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Cauchy Distribution
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Source: Wikipedia; Extract taken 01 May 2023
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Introduction

1. The Cauchy distribution, named after Augustin Cauchy, is a continuous probability distribution. It is also known, especially among physicists, as the Lorentz distribution (after Hendrik Lorentz), Cauchy–Lorentz distribution, Lorentz(ian) function, or Breit–Wigner distribution. The Cauchy distribution f(x: x0, γ) is the distribution of the x-intercept of a ray issuing from (x0, γ) with a uniformly distributed angle. It is also the distribution of the ratio of two independent normally distributed random variables with mean zero.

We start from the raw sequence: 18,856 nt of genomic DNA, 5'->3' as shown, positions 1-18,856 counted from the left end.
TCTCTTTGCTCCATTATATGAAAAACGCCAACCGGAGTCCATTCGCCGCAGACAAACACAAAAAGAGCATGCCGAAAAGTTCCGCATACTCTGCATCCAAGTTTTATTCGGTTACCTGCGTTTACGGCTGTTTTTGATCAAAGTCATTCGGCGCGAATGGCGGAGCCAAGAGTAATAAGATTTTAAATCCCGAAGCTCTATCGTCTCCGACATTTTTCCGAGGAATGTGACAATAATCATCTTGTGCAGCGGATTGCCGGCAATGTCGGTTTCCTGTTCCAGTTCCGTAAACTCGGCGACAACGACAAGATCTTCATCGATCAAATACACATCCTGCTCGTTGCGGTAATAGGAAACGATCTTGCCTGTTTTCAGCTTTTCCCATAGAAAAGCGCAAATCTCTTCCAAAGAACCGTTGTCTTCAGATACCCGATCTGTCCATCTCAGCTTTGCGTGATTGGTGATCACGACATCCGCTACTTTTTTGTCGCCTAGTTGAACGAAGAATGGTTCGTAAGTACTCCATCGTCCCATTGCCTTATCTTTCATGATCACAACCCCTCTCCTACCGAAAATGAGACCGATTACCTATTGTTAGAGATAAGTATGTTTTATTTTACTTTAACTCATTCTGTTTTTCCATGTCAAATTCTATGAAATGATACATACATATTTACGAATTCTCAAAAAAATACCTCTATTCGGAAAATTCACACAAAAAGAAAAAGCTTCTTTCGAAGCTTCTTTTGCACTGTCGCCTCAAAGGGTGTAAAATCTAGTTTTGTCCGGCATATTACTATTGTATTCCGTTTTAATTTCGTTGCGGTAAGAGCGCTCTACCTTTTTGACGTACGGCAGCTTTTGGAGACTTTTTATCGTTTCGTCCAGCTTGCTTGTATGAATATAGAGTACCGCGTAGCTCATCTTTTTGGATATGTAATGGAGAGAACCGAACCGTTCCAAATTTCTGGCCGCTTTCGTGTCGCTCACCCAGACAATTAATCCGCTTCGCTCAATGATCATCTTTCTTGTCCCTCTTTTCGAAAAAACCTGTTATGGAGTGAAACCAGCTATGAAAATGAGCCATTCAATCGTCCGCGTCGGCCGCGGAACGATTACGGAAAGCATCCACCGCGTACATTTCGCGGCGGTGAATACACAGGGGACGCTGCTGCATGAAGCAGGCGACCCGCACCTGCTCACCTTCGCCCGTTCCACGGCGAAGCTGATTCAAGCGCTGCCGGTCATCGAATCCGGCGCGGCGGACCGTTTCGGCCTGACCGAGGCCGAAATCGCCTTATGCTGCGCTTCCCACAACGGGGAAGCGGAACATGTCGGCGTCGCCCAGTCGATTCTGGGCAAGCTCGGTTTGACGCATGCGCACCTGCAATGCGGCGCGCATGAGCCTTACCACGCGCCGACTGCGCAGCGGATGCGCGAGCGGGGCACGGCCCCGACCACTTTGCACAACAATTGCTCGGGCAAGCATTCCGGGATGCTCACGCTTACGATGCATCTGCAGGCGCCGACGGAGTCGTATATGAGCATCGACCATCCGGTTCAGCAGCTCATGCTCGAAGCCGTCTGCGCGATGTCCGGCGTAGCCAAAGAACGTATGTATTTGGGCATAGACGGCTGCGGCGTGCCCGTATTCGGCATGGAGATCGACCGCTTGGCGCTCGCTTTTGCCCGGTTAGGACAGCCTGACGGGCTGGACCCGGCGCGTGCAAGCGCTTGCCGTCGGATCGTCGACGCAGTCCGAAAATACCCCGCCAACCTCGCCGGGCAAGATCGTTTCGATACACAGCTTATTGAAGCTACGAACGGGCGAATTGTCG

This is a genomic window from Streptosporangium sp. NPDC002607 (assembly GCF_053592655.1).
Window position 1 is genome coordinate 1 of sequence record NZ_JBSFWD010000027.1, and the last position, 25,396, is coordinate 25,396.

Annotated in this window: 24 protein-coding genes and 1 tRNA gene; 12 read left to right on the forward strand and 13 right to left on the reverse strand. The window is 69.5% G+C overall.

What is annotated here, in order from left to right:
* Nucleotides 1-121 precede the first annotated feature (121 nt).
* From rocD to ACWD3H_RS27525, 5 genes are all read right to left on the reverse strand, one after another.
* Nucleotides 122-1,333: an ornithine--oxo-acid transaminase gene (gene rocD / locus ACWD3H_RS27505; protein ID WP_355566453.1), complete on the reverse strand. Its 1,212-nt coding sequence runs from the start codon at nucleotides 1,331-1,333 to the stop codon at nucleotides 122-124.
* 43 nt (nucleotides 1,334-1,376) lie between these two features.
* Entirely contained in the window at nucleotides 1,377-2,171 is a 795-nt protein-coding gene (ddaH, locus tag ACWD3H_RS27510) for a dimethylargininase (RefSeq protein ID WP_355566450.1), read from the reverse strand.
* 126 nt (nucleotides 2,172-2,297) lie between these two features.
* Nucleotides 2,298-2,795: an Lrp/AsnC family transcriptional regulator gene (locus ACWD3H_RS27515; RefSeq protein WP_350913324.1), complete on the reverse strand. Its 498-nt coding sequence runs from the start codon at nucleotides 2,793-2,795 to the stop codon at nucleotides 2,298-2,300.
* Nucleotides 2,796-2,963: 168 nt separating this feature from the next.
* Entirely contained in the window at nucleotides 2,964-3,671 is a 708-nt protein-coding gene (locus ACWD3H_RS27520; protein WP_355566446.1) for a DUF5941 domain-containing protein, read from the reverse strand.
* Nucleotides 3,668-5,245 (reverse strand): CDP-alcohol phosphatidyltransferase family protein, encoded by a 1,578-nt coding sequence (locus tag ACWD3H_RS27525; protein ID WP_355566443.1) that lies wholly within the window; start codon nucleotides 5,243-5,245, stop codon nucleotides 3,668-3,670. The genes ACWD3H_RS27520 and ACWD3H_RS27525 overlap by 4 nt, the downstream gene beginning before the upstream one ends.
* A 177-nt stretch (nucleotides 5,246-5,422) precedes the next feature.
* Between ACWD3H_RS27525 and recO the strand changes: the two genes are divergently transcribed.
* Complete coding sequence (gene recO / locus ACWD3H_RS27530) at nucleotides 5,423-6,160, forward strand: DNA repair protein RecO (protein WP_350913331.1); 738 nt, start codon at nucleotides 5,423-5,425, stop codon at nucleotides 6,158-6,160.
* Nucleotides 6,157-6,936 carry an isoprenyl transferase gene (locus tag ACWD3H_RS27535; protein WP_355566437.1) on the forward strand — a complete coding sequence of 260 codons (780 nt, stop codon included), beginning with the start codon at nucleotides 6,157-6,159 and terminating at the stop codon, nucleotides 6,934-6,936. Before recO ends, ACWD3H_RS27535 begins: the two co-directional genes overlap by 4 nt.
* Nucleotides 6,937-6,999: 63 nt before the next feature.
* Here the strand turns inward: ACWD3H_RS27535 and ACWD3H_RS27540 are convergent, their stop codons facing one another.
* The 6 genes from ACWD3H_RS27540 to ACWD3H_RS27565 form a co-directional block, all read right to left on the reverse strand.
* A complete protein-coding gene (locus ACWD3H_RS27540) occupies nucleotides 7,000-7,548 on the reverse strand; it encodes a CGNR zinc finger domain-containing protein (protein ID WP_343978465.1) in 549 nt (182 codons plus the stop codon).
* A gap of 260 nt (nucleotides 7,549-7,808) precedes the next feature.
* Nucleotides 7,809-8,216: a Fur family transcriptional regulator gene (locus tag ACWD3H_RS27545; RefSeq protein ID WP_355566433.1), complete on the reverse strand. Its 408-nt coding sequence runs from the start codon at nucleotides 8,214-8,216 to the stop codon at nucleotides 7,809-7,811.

2. The Cauchy distribution is often used in statistics as the canonical example of a "pathological" distribution since both its expected value and its variance are undefined (but see § Explanation of undefined moments below). The Cauchy distribution does not have finite moments of order greater than or equal to one; only fractional absolute moments exist. The Cauchy distribution has no moment generating function.
3. In mathematics, it is closely related to the Poisson kernel, which is the fundamental solution for the Laplace equation in the upper half-plane.
4. It is one of the few distributions that is stable and has a probability density function that can be expressed analytically, the others being the normal distribution and the Lévy distribution.

Comment:

See Wikipedia: Cauchy Distribution.

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